South Parkland had plenty of opportunities. It just didn’t capitalize on those chances when it needed to most during Tuesday’s Lehigh Valley Legion game.
The Trojans left the bases loaded in the first two innings, the first with just one out, without scoring a run. Salisbury took advantage of those missed opportunities. The Falcons (6-1) scored two in the bottom of the second and held on for a 2-1 victory on Tuesday night at Salisbury High School.
Pretty much everything tried to stop Parkland from making history last Thursday night. Not only did a fast start from Emmaus put the Trojans’ first ever district boys lacrosse championship in jeopardy, two 30-minute weather delays also threw a kink in the their plans.
But in the end, nothing could stop the top-seeded Trojans from writing history.
Neither team had much breathing room at any point of last week’s District 11 Class 3A girls lacrosse championship game. But much like the previous two meetings against Easton, Parkland had the Red Rovers’ number down the stretch.
Easton, the No. 1 seed in the tournament, got within a single goal on two occasions in the final 6:25 after Parkland had led 8-5 a little beyond the midway point of the second half. But the No. 2 seeded Trojans were able to run out the clock down the stretch for their second consecutive district crown last Wednesday at Lehigh University.
It looked as if Parkland was out to make a statement after losing a heartbreaker to Central Catholic in last week’s East Penn Conference championship game.
Message received loud and clear.
The top-seeded Trojans scored the first four goals, led by five at intermission, and disposed of No. 4 Easton on Tuesday night at Northampton High School’s Erdosy Field. The win advances Parkland to Thursday’s District 11 Class 3A championship against Emmaus where it will look for that elusive title.
Some people that follow high school lacrosse in the Lehigh Valley thought Parkland’s Camryn Barnett should have been the East Penn Conference MVP. The junior midfielder scored five goals in the Lady Trojans conference championship win last week.
And again on Monday, Barnett made a solid case for those MVP arguments.
Spirits were certainly low after the way Central Catholic defeated Parkland in Monday’s Eastern Pennsylvania Conference boys lacrosse championship. But all is not lost if you ask Trojan head coach Brad Schifko.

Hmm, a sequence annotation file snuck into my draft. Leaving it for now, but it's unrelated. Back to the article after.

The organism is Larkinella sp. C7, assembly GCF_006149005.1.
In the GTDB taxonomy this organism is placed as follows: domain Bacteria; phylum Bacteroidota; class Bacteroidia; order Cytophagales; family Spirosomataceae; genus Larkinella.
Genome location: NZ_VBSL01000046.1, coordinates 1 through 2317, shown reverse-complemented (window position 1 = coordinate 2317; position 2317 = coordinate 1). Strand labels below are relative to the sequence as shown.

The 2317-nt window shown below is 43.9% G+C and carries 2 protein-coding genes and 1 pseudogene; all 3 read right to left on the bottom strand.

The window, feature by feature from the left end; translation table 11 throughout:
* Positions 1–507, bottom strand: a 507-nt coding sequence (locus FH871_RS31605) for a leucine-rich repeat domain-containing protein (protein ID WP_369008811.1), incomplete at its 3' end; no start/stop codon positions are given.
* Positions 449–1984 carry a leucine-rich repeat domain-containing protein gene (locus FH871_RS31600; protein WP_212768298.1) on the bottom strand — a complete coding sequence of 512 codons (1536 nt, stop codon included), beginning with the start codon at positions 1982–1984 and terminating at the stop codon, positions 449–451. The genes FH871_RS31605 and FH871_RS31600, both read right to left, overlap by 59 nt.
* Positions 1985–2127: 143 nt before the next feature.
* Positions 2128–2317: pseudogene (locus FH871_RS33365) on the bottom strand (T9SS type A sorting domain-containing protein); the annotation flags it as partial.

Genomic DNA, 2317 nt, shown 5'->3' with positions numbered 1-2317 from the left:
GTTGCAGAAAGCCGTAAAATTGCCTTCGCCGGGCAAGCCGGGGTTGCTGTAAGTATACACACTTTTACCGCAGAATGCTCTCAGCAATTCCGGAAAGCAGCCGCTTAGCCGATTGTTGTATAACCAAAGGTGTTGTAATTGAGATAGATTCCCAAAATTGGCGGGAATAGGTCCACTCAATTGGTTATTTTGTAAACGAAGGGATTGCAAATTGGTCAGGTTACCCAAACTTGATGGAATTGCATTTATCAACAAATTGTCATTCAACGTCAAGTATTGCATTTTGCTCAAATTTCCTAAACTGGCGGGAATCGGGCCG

Just as Parkland seemed to take control of the game in the third quarter, Central had an answer. The top-seeded Vikings (19-1 overall; 12-1 EPC), after trailing 10-7 in the third, scored six of the next seven goals to secure their first EPC championship in school history with a 13-12 win at Northampton High School.
If there was any doubt about Parkland being a dynasty before Monday’s Eastern Pennsylvania Conference girls lacrosse championship, the Lady Trojans left Northampton High School with little still in question
Camryn Barnett scored a game-high five goals, and Abby Pope and Morgan Herd each scored four in Parkland’s 14-10 victory over Easton in the EPC championship game. The win was the Lady Trojans’ fifth consecutive league title.
Plenty was on the line in Monday’s Emmaus-Parkland girls lacrosse rematch.
For one, the host Trojans had a chance at redemption after Emmaus used a strong second half to top Parkland last month, 13-12. But more importantly, the No. 1 seed for this week’s Eastern Pennsylvania playoffs was up for grabs.
Not only did the Trojans earn that top seed on their home turf Monday night, they left little doubt as to why. Parkland (9-1 in EPC, 14-4 overall) jumped out to an 8-0 lead through the first half and was never tested en route to a 14-2 rout of the Hornets (8-2, 13-5).
Parkland’s last and only conference loss came nearly three weeks ago when Emmaus used a strong second half to down the Trojans by a single goal. Since then, Parkland has won six of its last seven games, including all five EPC matchups.
While that loss to the Hornets was just a week into April, Parkland head coach Dawn Cipolla’s team learned a lot from that meeting. It set a spark in which Parkland has been able to outscore its league foes 71-33 during that stretch.
For just about two-and-a-half seasons, the Parkland boys’ volleyball team had not lost an East Penn Conference match. The Trojans were seldom tested by league foes during that stretch.
The Trojans lost just one set—not match, but set—over the past two seasons combined to EPC opponents. The team was seemingly untouchable.